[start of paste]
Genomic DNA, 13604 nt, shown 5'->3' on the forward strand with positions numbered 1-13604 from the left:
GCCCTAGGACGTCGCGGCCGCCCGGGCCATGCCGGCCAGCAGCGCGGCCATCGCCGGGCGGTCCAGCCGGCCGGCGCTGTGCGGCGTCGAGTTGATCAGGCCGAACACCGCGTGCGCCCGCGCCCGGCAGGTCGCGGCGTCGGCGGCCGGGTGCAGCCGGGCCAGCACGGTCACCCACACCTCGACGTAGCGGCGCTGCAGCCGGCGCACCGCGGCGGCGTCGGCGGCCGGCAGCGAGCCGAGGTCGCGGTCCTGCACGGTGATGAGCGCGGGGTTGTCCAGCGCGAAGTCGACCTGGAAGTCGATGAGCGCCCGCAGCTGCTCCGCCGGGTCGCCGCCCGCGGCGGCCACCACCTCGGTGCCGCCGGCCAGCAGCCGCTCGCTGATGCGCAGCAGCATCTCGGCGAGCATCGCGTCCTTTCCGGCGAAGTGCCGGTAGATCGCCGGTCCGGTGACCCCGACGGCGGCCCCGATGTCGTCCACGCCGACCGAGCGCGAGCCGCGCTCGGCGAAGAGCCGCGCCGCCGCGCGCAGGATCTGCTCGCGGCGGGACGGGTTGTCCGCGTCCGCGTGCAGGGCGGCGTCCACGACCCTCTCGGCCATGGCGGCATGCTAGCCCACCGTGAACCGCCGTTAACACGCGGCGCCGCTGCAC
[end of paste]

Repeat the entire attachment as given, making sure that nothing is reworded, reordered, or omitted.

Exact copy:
Genomic DNA, 13604 nt, shown 5'->3' on the forward strand with positions numbered 1-13604 from the left:
GCCCTAGGACGTCGCGGCCGCCCGGGCCATGCCGGCCAGCAGCGCGGCCATCGCCGGGCGGTCCAGCCGGCCGGCGCTGTGCGGCGTCGAGTTGATCAGGCCGAACACCGCGTGCGCCCGCGCCCGGCAGGTCGCGGCGTCGGCGGCCGGGTGCAGCCGGGCCAGCACGGTCACCCACACCTCGACGTAGCGGCGCTGCAGCCGGCGCACCGCGGCGGCGTCGGCGGCCGGCAGCGAGCCGAGGTCGCGGTCCTGCACGGTGATGAGCGCGGGGTTGTCCAGCGCGAAGTCGACCTGGAAGTCGATGAGCGCCCGCAGCTGCTCCGCCGGGTCGCCGCCCGCGGCGGCCACCACCTCGGTGCCGCCGGCCAGCAGCCGCTCGCTGATGCGCAGCAGCATCTCGGCGAGCATCGCGTCCTTTCCGGCGAAGTGCCGGTAGATCGCCGGTCCGGTGACCCCGACGGCGGCCCCGATGTCGTCCACGCCGACCGAGCGCGAGCCGCGCTCGGCGAAGAGCCGCGCCGCCGCGCGCAGGATCTGCTCGCGGCGGGACGGGTTGTCCGCGTCCGCGTGCAGGGCGGCGTCCACGACCCTCTCGGCCATGGCGGCATGCTAGCCCACCGTGAACCGCCGTTAACACGCGGCGCCGCTGCAC